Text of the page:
Image: A micrograph showing cirrhosis of the liver. The tissue in this example is stained with a trichrome stain, in which fibrosis is colored blue. The red areas are the nodular liver tissue (Photo courtesy of Wikimedia Commons).
A novel method has been developed that can detect liver fibrosis from a blood sample in 30-45 minutes.
Liver disease is the fifth most common cause of premature death in the Western world, with the irreversible damage caused by fibrosis, and ultimately cirrhosis, a primary driver of mortality. Early detection of fibrosis would facilitate treatment of the underlying liver disease to limit progression. Unfortunately, most cases of liver disease are diagnosed late, with current strategies reliant on invasive biopsy or fragile laboratory‐based antibody technologies.
To upgrade the laboratory's ability to detect liver fibrosis, investigators at the University of Massachusetts (Amherst, USA) and University College London (United Kingdom) developed a robust, fully synthetic fluorescent‐polymer sensor array. The array uses polymers coated with fluorescent dyes that bind to blood proteins based on specific chemical processes. The dyes vary in brightness and color, presenting different signatures or blood protein patterns.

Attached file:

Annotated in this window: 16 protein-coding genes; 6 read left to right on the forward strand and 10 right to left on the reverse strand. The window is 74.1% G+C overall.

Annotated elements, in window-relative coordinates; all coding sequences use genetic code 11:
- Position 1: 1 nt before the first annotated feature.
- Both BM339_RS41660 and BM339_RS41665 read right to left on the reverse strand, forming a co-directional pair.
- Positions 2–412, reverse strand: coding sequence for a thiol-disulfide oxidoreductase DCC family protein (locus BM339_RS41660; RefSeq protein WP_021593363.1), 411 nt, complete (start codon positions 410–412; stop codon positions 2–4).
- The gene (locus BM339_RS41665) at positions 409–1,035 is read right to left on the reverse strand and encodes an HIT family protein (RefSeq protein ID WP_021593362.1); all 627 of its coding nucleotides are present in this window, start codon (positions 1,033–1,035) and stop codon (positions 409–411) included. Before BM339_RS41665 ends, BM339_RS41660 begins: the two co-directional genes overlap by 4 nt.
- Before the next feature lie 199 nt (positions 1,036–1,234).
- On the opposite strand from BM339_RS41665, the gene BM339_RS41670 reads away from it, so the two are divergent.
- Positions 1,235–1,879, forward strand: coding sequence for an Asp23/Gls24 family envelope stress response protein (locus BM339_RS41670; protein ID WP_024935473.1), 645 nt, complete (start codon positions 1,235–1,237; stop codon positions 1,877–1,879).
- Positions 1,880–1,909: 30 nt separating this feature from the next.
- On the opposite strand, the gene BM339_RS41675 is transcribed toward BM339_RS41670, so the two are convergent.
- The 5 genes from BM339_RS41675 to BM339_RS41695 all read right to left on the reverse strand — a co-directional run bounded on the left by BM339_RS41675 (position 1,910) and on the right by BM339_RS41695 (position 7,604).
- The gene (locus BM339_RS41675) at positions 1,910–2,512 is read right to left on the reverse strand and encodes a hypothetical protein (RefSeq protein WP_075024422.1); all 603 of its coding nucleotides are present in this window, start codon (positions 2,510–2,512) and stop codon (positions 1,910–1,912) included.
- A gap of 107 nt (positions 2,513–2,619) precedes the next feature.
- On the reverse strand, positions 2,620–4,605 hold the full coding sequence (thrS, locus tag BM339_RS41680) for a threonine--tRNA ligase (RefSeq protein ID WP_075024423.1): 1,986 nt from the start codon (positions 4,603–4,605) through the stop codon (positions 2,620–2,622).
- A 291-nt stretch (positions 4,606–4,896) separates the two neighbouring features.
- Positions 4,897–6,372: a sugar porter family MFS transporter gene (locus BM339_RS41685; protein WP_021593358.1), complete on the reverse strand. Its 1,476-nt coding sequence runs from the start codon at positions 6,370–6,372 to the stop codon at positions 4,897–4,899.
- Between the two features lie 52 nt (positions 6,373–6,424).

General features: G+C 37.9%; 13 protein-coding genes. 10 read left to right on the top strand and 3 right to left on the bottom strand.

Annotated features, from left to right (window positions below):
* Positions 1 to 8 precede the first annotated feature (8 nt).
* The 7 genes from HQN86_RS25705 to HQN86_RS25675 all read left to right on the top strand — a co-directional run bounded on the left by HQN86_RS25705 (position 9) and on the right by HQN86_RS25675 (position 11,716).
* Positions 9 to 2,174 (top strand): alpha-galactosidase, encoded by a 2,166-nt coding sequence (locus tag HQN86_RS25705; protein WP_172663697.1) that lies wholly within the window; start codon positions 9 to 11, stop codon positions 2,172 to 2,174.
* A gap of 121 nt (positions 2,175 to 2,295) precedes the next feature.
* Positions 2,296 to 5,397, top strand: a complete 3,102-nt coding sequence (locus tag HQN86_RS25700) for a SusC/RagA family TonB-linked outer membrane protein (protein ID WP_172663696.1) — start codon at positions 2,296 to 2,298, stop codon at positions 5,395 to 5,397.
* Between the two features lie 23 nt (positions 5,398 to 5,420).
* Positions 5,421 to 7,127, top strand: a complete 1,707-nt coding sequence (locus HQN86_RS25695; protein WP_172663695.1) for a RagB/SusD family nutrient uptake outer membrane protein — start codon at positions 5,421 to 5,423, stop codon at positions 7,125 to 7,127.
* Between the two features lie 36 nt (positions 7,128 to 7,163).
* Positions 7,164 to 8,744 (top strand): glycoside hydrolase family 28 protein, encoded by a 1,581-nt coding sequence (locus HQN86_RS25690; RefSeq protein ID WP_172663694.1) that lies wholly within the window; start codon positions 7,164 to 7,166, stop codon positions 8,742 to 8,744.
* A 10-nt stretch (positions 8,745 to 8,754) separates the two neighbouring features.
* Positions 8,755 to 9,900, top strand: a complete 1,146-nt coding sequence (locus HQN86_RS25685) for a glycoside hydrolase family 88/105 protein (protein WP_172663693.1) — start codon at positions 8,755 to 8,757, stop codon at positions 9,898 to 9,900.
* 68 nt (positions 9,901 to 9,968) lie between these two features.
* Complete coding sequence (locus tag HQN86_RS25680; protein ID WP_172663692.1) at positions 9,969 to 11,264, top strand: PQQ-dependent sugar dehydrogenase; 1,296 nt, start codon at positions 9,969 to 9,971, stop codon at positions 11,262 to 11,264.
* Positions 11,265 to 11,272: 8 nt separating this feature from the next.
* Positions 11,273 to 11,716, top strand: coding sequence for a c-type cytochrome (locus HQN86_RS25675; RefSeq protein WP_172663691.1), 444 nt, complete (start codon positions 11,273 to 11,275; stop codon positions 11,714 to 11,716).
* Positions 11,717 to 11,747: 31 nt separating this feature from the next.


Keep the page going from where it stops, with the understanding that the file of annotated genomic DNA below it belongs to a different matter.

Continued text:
The sensor procedure, which was completed in only about 45 minutes, was evaluated by comparing results from 65 finger-prick volume blood samples taken from three balanced groups of healthy patients and from a group with early-stage and late-stage fibrosis patients. The test distinguished fibrotic samples from healthy blood 80% of the time, reaching the standard threshold of clinical relevance on a widely used metric and comparable to existing methods of diagnosing and monitoring fibrosis. The test distinguished between mild-moderate fibrosis and severe fibrosis 60% of the time.
"This platform provides a simple and inexpensive way of diagnosing disease with potential for both personal health monitoring and applications in developing parts of the world," said senior author Dr. Vincent Rotello, professor of chemistry at the University of Massachusetts. "A key feature of this sensing strategy is that it is not disease-specific, so it is applicable to a wide spectrum of conditions, which opens up the possibility of diagnostic systems that can track health status, providing both disease detection and monitoring wellness."
Use of the fluorescent‐polymer sensor array was described in the May 24, 2018, online edition of the journal Advanced Materials.
University of Massachusetts
University College London